Tony Pulis returns to Selhurst Park for a second time as West Brom manager - Jack Pierce gives us his preview.
When Romelu Lukaku poked home Everton's third goal and one that proved to be the winner at The Hawthorns on Monday, I laughed. I laughed out loud.
Tony Pulis, a man so heralded for the way in which he sets his teams up, must've been spitting feathers on the touchline. No doubt his famed baseball cap was flung to the floor in a fit of rage and his gum chewed at an even more rapid rate than normal.
In all fairness, the carelessness which consumed West Brom once they'd gone 2-0 up was very un-them and very un-Pulis and having not conceded in three league games previous, they aren't leaking goals and will provide a difficult opponent in Saturday's early kick off.
Typically, the baseball capped one sought to improve his squad by the way he trusts the most - spending a lot of money with the purchase of James Cheater typifying the approach. £8m for James Chester is a lot of money and while it isn't for me to (again) comment on the ever increasing cost of mid-level players, if Palace had spent that much on someone of Chester's pedigree, I'd have been slightly concerned.
Even more bizarrely, Chester, most often seen as a centre half while at Hull, has been deployed mostly at right back while in black and white. Pulis has an abundance of centre halves on the books at The Hawthorns and while he has let Joleon Lescott go to neighbouring Aston Villa, Chester playing as a full back does highlight the question of why don't WBA and Pulis just buy a full back?
In other news, Saido Berahino is back!
Having stated he wouldn't play for the club again having had a projected move to Spurs denied... he's playing for the club again.
The wholly predictable event of him coming back into the side, scoring goals and looking happy has happened and nobody is surprised. You can understand the striker wanting to move on for the sake of greater opportunity, playing for a bigger club and I dare say a significant increase in weekly income but the way he went about his business was frankly embarrassing. He was sitting in Spurs' car park away from doing an Odemwingie - the highest accolade in transfer twattish-ness.
During Monday night’s defeat to Everton, I came across a fantastic statistic. For more than 60 Premier League matches, covering his time at Stoke, Palace and Albion, Pulis’ side has started those matches in the bottom half of the Premier League; not once in that season and a half equivalent has a Pulis side troubled the top ten. It really is quite impressive that his sides have effectively embedded themselves in the positions of 11th to 17th but WBA fans, despite Pulis’ record of not being relegated, must be concerned about a season in and around the bottom three for the whole of the campaign. The odd week flirting with the top half surely wouldn’t go amiss.
Six goals in seven league games highlights an area which probably explains their current league positions. While Pulis has a particular knack for setting his sides up effectively and limiting oppositions having many attempts on goal, as demonstrated at Selhurst last April in their 2-0 win, if his own side could provide more of a goal threat then the pressure put upon his defence wouldn’t be as high as it appears to be. The signings of Salomon Rondon and Rickie Lambert in addition to Saido Berahino, who contributed a healthy 14 league goals last season, might help add some much needed goals to the cause.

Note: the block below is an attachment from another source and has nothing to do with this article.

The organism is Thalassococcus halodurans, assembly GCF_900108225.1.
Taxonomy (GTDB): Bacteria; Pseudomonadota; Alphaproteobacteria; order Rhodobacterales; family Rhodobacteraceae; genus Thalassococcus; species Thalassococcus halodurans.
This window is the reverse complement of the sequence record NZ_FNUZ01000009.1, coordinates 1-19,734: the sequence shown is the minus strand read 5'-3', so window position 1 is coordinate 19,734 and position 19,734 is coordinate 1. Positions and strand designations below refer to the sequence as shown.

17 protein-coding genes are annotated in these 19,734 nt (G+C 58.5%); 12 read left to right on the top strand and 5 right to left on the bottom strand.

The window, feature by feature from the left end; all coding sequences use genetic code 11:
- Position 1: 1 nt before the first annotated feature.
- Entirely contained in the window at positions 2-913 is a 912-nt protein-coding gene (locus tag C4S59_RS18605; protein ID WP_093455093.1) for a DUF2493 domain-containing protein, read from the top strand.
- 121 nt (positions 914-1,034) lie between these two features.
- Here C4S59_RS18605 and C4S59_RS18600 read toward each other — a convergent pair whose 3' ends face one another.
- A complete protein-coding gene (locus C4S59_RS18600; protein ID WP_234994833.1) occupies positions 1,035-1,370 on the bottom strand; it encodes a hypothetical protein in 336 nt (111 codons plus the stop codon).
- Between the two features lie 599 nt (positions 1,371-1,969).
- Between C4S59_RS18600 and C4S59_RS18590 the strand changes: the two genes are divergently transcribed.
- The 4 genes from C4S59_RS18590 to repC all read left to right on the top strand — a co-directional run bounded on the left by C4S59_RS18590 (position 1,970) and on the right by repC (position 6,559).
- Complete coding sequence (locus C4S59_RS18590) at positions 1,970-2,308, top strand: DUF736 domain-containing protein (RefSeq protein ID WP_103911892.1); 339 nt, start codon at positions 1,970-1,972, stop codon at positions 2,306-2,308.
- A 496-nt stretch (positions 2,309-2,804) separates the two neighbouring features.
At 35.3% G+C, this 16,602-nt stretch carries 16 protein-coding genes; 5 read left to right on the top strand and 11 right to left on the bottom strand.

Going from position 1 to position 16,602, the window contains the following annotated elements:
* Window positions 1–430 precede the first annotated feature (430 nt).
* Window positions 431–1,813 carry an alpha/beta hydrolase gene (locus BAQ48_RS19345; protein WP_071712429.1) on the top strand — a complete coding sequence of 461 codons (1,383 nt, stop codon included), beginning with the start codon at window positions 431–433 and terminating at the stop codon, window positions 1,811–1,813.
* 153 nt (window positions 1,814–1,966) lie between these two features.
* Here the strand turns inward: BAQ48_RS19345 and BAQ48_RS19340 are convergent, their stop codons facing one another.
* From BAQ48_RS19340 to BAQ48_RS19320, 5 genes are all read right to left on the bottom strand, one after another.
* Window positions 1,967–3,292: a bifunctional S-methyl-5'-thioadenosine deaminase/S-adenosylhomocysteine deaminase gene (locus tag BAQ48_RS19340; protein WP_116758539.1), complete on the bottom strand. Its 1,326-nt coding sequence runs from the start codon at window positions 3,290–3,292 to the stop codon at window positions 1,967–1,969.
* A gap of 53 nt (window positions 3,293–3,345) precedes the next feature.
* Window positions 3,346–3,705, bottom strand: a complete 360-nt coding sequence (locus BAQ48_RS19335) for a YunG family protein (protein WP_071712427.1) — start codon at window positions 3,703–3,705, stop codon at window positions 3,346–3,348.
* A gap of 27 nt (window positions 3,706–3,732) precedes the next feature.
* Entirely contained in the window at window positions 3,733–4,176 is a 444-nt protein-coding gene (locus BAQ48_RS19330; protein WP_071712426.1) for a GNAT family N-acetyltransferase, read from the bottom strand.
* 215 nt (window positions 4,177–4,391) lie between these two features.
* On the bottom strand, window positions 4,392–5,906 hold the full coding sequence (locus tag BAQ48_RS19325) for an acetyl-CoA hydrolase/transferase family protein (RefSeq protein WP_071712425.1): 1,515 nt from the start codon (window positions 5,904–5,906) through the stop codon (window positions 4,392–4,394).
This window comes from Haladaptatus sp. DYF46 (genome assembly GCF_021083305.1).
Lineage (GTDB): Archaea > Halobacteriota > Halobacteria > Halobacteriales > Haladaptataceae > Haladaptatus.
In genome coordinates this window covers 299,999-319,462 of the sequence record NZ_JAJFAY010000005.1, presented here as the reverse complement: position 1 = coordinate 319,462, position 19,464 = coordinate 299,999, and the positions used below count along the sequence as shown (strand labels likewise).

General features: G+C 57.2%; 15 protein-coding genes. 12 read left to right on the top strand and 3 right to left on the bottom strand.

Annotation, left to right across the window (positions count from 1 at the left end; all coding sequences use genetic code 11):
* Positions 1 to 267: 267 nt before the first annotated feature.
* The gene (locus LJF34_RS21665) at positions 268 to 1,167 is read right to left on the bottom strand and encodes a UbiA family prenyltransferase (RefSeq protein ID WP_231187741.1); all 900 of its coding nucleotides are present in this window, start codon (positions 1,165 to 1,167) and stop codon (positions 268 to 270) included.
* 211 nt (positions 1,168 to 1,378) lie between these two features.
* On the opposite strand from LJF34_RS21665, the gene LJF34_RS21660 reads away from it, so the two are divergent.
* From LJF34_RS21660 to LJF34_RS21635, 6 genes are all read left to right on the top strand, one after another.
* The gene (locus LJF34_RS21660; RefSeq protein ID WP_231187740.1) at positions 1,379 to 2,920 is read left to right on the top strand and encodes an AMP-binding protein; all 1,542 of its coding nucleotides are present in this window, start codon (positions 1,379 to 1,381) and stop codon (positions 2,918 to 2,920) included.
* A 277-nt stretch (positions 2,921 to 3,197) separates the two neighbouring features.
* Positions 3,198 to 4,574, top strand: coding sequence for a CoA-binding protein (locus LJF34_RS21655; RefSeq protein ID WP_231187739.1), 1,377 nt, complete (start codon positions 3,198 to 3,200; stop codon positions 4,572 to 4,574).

Rondon has impressed in spells across Europe, at Malaga and Zenit St Petersburg in particular, and has been viewed at a bit of a coup for WBA. In line with new legislation introduced by Vladimir Putin, Russian clubs have had to reduce the number of foreigners in their squads and as a result Rondon became available. Albion paid over £12 million for the Venezuelan and will be hoping for him to improve upon the solitary goal he has scored for them so far but he does offer Pulis the outlet that his desired formation depends so much upon. Rondon’s physicality and smartness when in possession of the ball will offer a platform for Albion’s midfielders to join him in attack – their best route of scoring goals.
Lambert, meanwhile, will be looking to rediscover the form he demonstrated in a Southampton shirt rather than that he displayed in a Liverpool shirt. His boyhood dream move to Anfield didn’t quite work out for Lambert and with a European Championship next summer, any hope he has of returning to the England squad will depend wholly on whether he can score goals for West Brom. However, prior to the Palace game, he’s only had a handful of starts and if Rondon remains fit and Pulis maintains his one man up top then Lambert may well struggle to earn many more starts than he did while in Liverpool red last season.
With Pulis at the helm, it is likely that Albion will stay up but it is also likely they won’t improve upon last season’s finish of 13th. Nothing that we’ve seen so far this season suggests they’re any better than they were last term.
Only 14 months on from feeling as if Pulis leaving Palace might be the start of the end of the world, ask yourself now, would you be happy with another season of firefighting?
Didn’t think so.
Follow Jack on twitter @JackPierce88.